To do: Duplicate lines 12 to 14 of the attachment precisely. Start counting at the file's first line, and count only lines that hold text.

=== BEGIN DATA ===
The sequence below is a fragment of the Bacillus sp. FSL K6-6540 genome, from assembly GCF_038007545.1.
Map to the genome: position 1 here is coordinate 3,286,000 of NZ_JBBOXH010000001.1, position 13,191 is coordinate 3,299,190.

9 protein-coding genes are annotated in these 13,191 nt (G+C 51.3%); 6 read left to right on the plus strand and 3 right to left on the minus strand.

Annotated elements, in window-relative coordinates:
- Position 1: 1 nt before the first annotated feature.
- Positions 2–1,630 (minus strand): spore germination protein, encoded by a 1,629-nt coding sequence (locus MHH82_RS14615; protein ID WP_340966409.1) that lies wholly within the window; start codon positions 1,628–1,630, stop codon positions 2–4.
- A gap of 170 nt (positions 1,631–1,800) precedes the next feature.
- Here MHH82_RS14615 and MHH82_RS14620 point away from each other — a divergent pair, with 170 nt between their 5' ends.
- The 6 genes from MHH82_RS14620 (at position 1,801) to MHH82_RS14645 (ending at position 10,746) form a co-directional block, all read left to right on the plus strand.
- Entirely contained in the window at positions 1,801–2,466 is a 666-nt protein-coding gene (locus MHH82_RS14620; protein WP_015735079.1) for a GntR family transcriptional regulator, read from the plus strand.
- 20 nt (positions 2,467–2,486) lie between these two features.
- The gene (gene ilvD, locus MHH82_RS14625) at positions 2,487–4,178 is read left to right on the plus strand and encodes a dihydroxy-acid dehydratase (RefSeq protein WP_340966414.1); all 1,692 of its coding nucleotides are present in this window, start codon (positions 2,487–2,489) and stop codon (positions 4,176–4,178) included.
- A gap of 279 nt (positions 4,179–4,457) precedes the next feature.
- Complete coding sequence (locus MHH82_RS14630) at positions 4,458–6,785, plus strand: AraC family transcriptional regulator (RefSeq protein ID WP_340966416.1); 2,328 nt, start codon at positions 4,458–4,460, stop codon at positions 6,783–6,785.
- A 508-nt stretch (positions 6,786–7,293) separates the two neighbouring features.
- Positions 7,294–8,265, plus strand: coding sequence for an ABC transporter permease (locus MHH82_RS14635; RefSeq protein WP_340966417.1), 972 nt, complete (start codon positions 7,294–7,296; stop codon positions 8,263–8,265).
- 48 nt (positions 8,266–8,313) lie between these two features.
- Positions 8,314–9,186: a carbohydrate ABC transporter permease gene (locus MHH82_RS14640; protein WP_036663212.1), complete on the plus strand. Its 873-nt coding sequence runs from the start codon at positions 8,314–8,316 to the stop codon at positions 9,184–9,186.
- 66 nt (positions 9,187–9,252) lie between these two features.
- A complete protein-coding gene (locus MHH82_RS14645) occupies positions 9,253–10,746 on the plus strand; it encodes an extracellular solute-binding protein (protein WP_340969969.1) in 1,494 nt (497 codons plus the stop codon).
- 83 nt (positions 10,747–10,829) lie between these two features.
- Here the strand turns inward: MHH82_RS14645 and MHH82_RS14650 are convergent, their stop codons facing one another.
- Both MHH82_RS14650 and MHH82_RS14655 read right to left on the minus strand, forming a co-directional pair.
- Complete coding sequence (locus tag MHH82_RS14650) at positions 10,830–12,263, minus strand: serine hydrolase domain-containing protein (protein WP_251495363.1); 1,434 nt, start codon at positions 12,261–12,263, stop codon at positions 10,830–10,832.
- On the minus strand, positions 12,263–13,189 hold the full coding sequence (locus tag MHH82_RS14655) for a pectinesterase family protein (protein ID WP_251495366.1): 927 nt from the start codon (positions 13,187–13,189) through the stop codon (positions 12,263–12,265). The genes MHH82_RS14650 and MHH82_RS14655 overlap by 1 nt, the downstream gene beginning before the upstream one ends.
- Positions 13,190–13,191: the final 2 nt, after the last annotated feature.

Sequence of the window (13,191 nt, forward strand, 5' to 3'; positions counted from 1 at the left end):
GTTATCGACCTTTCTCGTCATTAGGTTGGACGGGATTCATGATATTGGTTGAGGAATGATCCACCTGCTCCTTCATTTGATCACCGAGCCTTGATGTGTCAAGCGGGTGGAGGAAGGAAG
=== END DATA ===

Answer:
- The gene (gene ilvD, locus MHH82_RS14625) at positions 2,487–4,178 is read left to right on the plus strand and encodes a dihydroxy-acid dehydratase (RefSeq protein WP_340966414.1); all 1,692 of its coding nucleotides are present in this window, start codon (positions 2,487–2,489) and stop codon (positions 4,176–4,178) included.
- A gap of 279 nt (positions 4,179–4,457) precedes the next feature.
- Complete coding sequence (locus MHH82_RS14630) at positions 4,458–6,785, plus strand: AraC family transcriptional regulator (RefSeq protein ID WP_340966416.1); 2,328 nt, start codon at positions 4,458–4,460, stop codon at positions 6,783–6,785.